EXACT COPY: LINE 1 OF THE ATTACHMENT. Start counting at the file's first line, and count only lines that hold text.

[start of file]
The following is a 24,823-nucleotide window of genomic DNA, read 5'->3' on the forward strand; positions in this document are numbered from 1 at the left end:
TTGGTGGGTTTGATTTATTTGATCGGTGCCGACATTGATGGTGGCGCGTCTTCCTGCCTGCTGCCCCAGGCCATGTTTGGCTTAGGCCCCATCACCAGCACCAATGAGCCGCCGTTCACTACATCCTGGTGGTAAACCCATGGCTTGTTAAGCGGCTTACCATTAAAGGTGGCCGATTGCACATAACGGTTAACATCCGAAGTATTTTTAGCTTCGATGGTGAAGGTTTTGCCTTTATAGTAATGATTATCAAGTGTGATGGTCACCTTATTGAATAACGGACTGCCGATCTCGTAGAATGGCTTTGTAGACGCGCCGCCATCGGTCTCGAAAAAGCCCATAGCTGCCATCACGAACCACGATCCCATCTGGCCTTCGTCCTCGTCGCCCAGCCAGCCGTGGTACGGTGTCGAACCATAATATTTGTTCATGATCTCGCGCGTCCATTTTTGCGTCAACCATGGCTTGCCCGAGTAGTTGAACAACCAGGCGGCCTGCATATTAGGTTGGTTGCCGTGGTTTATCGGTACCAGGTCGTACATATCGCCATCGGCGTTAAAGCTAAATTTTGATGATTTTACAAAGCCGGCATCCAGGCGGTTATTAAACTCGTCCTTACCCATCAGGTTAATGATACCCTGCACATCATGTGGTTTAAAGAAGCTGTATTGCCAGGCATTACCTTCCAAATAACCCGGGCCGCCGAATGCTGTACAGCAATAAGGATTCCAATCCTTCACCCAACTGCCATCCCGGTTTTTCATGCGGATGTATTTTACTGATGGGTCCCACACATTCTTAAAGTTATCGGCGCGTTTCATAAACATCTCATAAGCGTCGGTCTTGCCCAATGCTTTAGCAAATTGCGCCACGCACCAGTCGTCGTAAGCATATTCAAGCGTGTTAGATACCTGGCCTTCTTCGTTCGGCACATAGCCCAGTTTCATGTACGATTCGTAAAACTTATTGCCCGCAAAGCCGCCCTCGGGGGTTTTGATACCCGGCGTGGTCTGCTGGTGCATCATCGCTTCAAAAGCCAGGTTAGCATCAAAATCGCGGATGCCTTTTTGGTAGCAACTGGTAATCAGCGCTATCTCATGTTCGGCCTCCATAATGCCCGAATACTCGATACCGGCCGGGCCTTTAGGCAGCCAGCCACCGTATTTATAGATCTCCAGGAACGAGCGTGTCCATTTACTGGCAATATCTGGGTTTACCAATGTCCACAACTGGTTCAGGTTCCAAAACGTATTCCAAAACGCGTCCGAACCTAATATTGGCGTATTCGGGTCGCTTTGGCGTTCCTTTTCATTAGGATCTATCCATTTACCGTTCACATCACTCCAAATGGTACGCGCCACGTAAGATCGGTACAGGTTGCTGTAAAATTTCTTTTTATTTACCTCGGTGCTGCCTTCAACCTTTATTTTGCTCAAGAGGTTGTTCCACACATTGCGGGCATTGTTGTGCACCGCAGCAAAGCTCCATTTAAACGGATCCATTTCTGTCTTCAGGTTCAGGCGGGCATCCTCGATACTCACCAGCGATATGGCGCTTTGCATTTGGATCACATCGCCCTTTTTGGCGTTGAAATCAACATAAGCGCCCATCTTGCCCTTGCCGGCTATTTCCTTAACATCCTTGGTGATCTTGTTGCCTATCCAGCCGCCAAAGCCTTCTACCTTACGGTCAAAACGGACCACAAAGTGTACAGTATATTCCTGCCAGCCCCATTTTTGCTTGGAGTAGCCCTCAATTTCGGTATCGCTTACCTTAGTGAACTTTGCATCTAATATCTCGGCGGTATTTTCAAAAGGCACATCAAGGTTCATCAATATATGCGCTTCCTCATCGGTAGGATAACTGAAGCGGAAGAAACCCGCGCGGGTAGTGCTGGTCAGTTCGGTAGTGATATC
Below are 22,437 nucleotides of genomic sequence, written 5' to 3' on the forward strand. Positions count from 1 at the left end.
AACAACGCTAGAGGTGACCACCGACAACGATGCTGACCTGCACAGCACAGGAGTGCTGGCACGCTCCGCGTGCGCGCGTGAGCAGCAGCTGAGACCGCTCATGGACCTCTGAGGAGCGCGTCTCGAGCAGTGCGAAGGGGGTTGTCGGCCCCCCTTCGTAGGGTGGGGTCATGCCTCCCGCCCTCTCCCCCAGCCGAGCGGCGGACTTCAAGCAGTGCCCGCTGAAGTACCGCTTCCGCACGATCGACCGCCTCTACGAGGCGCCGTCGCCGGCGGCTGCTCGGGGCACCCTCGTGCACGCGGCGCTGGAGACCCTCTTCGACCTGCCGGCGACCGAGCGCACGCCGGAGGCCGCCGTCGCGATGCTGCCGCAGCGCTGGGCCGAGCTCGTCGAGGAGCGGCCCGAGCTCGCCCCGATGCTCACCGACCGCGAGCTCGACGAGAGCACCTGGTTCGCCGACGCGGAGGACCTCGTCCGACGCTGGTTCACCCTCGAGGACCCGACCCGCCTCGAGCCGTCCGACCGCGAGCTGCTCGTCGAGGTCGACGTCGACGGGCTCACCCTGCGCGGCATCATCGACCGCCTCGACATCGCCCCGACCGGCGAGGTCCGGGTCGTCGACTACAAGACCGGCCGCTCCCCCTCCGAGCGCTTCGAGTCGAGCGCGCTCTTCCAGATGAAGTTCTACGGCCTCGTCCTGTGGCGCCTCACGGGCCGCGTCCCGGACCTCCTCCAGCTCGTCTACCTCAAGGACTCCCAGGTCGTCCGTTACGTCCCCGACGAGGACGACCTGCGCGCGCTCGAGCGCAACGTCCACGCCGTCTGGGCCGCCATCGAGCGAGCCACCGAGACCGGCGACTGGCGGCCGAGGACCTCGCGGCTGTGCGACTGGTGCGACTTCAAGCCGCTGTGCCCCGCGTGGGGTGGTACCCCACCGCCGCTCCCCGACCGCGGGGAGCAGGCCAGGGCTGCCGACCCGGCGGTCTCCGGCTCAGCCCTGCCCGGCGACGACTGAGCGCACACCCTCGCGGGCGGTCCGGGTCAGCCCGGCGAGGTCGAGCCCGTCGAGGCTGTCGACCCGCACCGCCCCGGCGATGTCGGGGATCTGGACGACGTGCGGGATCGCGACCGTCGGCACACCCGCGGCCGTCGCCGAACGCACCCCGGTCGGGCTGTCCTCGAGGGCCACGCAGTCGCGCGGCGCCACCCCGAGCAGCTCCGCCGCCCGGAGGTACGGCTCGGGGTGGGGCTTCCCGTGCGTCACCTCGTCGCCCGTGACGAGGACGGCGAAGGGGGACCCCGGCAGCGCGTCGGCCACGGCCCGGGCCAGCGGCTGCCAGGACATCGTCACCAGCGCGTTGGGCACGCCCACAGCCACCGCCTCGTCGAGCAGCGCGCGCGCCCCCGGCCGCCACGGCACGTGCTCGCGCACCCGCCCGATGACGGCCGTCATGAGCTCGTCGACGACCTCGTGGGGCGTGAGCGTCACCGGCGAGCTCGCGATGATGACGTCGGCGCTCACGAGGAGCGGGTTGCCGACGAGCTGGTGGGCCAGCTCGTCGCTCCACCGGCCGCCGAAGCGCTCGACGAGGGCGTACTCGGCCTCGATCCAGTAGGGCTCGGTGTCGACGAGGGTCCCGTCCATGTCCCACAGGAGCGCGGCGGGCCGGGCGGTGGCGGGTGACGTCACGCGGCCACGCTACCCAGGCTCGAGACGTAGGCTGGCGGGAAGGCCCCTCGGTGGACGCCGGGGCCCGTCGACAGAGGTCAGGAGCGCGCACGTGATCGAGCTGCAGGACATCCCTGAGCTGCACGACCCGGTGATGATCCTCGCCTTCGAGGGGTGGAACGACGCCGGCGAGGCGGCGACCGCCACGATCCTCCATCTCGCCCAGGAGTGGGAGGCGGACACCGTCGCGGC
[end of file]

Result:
The following is a 24,823-nucleotide window of genomic DNA, read 5'->3' on the forward strand; positions in this document are numbered from 1 at the left end: